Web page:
As you may (or may not, I won’t judge) remember, I released a pattern a while ago using double-knit openwork. It was part of a book by Artyarns, and as such I think it didn’t really get the wide exposure it probably deserved. In retrospect, releasing a brand new technique in a method that requires that I sign away all rights to the pattern was probably not my wisest move. Fortunately, the pattern, while fun to knit and a great excuse to play with yarn I would probably never otherwise have been worthy to lay my hands on, was not the best use of openwork in the world and I was sure I could do better.

Unfortunately, I didn’t. I let the technique lay dormant for a while — and in the meantime, I got one-upped by someone else who independently developed their own technique for double-knit openwork. I’m happy that pattern came out — because it opened more eyes to the untapped possibilities of double-knitting, and that’s my bottom line — but part of me feels I should have been more proactive, and gotten double-knit lace out there faster (and bigger, and better) than I did.

But it’s all water under the bridge now. The best I can do is to show what I can do with this technique. So without further ado, here are a couple of samples, done in Anzula Dreamy. The colors aren’t perfect here — it’s more of a spring green and dark tan — but you get the idea.


These are mockups for an eventual cowl. Obviously, there will be more repeats in both directions, and I need to play more with needle sizes to get the best lacy-ness while keeping the stitch definition clear. So why are there two? Well, actually there are three but the third is still on the needles. These two showcase two separate ways of processing yarnovers, both with their pros and cons. The third way is single-sided — the holes show up only on one side but the colorwork shows on both.

The one on the right uses “standard” double-knit yarnovers, which are easier to process and result in a very nice and solid fabric since the two sides lock together at each yarnover. The resulting fabric shows the opposite color as background for both sides, but working it causes the ends to twist once around with each yarnover. Here, the color changes offer a chance to untwist the yarns as you go, but there are more YOs than color changes so you’re stuck untwisting manually every now and then.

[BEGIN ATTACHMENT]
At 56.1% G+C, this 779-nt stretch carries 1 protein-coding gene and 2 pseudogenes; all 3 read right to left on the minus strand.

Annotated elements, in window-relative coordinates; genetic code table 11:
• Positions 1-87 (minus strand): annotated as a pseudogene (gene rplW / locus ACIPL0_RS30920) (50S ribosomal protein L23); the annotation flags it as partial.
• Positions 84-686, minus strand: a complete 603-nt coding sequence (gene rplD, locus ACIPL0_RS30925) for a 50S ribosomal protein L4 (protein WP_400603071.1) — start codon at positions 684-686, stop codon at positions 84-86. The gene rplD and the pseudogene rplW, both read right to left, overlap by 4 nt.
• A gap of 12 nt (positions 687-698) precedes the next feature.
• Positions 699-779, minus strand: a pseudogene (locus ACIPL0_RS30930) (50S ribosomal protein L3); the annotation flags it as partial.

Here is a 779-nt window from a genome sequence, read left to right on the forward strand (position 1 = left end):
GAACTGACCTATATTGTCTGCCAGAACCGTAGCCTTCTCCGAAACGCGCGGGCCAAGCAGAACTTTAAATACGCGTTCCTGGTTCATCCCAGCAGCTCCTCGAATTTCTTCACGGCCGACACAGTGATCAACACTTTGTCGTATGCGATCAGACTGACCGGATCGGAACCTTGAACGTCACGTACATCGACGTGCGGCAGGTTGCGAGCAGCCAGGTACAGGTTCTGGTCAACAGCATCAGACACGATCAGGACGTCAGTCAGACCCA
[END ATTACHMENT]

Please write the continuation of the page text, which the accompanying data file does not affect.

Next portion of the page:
The one on the left uses “reverse” double-knit yarnovers — and when you encounter them on the next round, you need to work into the back loop for both stitches to keep the hole nicely open. This method does not lock the fabric together at the yarnovers, which results in more visible holes all the way through the fabric since the two sides are free to move. Here, the color changes offer places where the fabric locks together to keep the entire fabric from separating.

The third way has a similar structure to the one on the left — in that the two sides end up disconnected — and solves the issue of having no background to the holes by making no holes on the opposite side. However, it’s not quite as reversible so you need to make your color choices carefully.

This is why, when I teach Double-Knitting Lace and Openwork, I let people practice all three methods — any of them can be easily done off a standard lace chart, assuming you know how to translate from single-sided lace to your chosen method of double-knit lace.

There is a fourth method that’s similar to the third and even cleaner, but it will require recharting (and some new chart elements as well).

I’m inclined to use the second method (the one on the left) because it reacts better to yarnovers directly after colorwork, and the rhythm of the TBL stitches is easy enough once you get used to it. But here’s where I ask for feedback — what do you think of the pattern? Too complex? Would you (want to) knit it if it were cowl-sized? Or should I go back to the drawing board?

If you’re interested in learning double-knit lace and openwork, I’ll be teaching in Manchester at the Interweave Knitting Lab — and probably not again until next season.

In other news:

My Craftsy Class has hit 6000 students as of this morning! Thanks everyone — now let’s see if I can hit 7000 by the end of the year!

There’s a list of independently-published knitting books on Goodreads that Shannon from Cooperative Press has been asking people to vote on. I have no idea what the votes are good for, but go check it out and vote for my book, if you don’t mind. It can’t hurt :>

Return of the son of 52 Pickup

52 Pickup Covers.inddIf you’ve been following my progress for the past few years, you may have heard that, back in early 2012, I released an ambitious double-knitting pattern called “52 Pickup“. Sales have continued to trickle in as equally ambitious double-knitters buy the pattern.

In time for the winter holidays in 2012, I decided to release a very limited pressing of the 52 Pickup pattern in book form, and compiled a few kits as well. I had been touring around some of the big shows with this pattern and along the way it caught the eye of Sally Holt, author of Knit Companion.